Twitter’s Ad Plan: Copy Google
What will Twitter’s long-awaited ad platform look like? Something like Google’s.
That’s the general description of Twitter’s plan, according to people who have been briefed by the company.
Here are the very broad strokes:
- Ads will be tied to Twitter searches, in the same way that Google’s (GOOG) original ads were. So a search for, say, “laptop,” may generate an ad for Dell (DELL). The ads will only show up in search results, which means users who don’t search for something won’t see them in their regular Twitterstreams.
- The ads will use the Twitter format–140 or fewer characters–and will be distributed via the third-party software and services that use Twitter’s API. The services will have the option of displaying the ads, and Twitter will share revenue with those that do.
- Twitter will work with ad agencies and buyers to seed the program, but plans on moving to a self-serve model like Google’s, down the road.
The caveats: Everyone I’ve talked to cautions that the plans are evolving and that there are plenty of details to work out. Including a launch date, though it seems as if the first half of this year is a very safe bet.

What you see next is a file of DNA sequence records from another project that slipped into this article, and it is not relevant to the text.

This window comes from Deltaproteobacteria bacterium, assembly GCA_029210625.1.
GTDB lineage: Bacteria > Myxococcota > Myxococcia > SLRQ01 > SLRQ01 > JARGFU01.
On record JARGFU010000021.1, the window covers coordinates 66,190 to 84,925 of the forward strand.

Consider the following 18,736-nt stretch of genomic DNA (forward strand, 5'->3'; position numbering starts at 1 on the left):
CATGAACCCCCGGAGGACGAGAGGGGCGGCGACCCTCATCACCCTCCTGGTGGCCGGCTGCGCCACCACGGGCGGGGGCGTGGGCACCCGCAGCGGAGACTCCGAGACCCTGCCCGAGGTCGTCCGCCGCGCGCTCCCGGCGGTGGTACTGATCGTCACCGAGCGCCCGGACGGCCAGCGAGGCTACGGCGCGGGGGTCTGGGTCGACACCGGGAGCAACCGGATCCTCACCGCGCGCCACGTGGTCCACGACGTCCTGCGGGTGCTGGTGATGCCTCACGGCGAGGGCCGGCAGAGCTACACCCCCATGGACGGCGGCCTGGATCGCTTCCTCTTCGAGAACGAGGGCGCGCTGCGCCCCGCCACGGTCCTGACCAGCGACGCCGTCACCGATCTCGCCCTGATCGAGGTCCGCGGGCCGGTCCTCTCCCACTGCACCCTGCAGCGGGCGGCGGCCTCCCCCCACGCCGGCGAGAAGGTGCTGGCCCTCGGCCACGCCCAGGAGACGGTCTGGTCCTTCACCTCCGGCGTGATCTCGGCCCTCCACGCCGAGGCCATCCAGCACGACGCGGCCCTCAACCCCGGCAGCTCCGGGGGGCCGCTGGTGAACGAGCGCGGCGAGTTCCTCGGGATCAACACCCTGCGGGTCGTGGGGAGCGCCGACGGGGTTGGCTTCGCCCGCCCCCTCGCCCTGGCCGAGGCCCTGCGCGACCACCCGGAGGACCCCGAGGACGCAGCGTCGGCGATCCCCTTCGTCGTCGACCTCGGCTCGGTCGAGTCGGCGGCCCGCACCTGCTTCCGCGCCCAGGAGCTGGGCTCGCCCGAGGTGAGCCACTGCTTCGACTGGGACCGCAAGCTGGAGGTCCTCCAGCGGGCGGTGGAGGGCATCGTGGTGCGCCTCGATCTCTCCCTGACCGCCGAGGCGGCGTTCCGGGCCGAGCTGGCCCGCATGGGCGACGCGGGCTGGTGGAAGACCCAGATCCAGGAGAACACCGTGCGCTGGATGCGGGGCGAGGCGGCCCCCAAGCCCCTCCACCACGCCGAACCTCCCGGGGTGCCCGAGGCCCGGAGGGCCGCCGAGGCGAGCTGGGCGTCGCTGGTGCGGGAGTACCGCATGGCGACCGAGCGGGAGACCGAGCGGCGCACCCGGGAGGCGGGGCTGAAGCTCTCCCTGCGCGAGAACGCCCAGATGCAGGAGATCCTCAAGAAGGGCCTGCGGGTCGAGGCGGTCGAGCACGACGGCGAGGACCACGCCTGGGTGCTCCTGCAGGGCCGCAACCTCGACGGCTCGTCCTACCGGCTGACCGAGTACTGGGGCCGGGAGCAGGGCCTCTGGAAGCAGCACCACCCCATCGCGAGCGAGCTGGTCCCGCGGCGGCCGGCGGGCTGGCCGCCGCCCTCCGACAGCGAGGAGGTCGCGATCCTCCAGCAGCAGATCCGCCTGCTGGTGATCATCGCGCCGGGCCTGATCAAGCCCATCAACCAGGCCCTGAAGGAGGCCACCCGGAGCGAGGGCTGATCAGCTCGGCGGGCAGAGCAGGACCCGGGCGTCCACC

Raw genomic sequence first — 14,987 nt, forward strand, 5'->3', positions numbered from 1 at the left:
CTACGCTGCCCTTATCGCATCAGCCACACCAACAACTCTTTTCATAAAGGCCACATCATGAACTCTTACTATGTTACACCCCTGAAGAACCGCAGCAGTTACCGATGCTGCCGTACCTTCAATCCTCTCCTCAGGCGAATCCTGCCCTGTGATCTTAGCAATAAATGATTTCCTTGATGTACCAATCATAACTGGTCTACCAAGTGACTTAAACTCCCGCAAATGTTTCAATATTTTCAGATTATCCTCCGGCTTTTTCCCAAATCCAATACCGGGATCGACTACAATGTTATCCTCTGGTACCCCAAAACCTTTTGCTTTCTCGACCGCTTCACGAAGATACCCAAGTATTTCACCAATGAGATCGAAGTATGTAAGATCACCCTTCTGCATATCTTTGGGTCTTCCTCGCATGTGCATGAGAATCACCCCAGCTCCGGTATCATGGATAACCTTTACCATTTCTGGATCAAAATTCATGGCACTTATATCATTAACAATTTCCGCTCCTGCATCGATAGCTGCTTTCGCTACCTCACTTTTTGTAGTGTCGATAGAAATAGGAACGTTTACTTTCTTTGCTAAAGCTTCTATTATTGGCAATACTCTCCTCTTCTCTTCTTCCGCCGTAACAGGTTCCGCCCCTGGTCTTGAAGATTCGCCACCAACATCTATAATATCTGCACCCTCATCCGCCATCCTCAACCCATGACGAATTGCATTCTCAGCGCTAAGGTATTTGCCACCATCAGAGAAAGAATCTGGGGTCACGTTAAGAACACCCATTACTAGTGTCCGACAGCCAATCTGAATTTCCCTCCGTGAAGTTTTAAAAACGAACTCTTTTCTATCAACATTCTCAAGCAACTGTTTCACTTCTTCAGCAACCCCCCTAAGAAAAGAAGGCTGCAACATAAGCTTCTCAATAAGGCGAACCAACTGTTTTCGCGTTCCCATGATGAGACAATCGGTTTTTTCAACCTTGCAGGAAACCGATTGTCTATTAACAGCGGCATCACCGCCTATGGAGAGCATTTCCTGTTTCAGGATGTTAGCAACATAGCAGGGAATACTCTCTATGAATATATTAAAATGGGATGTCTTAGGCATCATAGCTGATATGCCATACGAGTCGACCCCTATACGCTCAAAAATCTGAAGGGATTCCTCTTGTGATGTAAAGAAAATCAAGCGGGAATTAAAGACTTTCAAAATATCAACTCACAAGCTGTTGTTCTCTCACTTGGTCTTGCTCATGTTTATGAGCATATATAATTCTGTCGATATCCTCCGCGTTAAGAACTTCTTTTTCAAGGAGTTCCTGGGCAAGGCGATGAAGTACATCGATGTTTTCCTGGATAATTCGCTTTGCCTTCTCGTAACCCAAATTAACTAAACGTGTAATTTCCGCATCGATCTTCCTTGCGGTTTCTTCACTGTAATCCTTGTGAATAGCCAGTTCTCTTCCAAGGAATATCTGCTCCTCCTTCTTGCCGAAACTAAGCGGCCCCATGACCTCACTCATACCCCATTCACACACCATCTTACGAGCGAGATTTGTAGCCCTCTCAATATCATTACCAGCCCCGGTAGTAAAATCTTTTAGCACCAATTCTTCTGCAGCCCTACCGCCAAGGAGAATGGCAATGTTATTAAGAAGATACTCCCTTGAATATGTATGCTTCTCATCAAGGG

But at first blush, this seems like a relatively straightforward way for Twitter to get into advertising, without upsetting its growing user base: You won’t see the ads unless you use Twitter to search for something, and Twitter’s advertisers will have at least a vague idea of what you’re interested in.
There are lots of gritty details that Twitter either hasn’t worked out or hasn’t disclosed to the people I’ve talked to. For instance:
- How will advertisers buy and price the ads? Will they use a Google-like cost-per-click model or something else?
- Twitter searches are popular, but very crude. Can Twitter refine them to make them more useful to users?
- Google’s ads work because Google has reasonably good idea of both users’ intent and identity. Twitter knows much less about its users. How can it gather enough data to make its targeting more meaningful?
Twitter has been careful not to position its ad plan as the core of its business. And the company has made a point of stressing that its initial ad rollout, like other initiatives it’s launching this year, are merely “tests.”
That’s one of the of ideas behind the $100 million funding round Twitter closed last summer–it gives the company the time to play around with different business models. But this one seems to have plenty of potential.